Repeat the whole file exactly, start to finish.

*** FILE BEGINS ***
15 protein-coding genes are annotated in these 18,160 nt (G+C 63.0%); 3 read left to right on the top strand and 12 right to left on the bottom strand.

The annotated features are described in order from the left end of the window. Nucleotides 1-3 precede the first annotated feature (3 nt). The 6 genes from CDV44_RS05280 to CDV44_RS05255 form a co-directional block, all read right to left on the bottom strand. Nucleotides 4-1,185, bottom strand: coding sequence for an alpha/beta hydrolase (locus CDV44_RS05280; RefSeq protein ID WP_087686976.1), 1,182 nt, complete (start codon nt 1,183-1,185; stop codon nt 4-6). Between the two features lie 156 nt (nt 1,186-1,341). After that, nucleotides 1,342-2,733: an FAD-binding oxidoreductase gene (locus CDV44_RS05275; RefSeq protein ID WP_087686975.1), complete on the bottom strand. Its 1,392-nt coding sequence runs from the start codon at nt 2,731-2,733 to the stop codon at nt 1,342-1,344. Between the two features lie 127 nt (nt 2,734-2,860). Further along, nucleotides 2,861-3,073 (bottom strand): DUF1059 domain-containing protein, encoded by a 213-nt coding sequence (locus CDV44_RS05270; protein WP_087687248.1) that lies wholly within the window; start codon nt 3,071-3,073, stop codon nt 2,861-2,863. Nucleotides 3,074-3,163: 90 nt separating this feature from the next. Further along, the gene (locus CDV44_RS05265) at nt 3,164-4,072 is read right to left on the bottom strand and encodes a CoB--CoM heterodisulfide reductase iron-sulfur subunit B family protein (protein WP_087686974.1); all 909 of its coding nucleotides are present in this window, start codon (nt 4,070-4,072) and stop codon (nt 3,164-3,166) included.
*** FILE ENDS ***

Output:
15 protein-coding genes are annotated in these 18,160 nt (G+C 63.0%); 3 read left to right on the top strand and 12 right to left on the bottom strand.

The annotated features are described in order from the left end of the window. Nucleotides 1-3 precede the first annotated feature (3 nt). The 6 genes from CDV44_RS05280 to CDV44_RS05255 form a co-directional block, all read right to left on the bottom strand. Nucleotides 4-1,185, bottom strand: coding sequence for an alpha/beta hydrolase (locus CDV44_RS05280; RefSeq protein ID WP_087686976.1), 1,182 nt, complete (start codon nt 1,183-1,185; stop codon nt 4-6). Between the two features lie 156 nt (nt 1,186-1,341). After that, nucleotides 1,342-2,733: an FAD-binding oxidoreductase gene (locus CDV44_RS05275; RefSeq protein ID WP_087686975.1), complete on the bottom strand. Its 1,392-nt coding sequence runs from the start codon at nt 2,731-2,733 to the stop codon at nt 1,342-1,344. Between the two features lie 127 nt (nt 2,734-2,860). Further along, nucleotides 2,861-3,073 (bottom strand): DUF1059 domain-containing protein, encoded by a 213-nt coding sequence (locus CDV44_RS05270; protein WP_087687248.1) that lies wholly within the window; start codon nt 3,071-3,073, stop codon nt 2,861-2,863. Nucleotides 3,074-3,163: 90 nt separating this feature from the next. Further along, the gene (locus CDV44_RS05265) at nt 3,164-4,072 is read right to left on the bottom strand and encodes a CoB--CoM heterodisulfide reductase iron-sulfur subunit B family protein (protein WP_087686974.1); all 909 of its coding nucleotides are present in this window, start codon (nt 4,070-4,072) and stop codon (nt 3,164-3,166) included.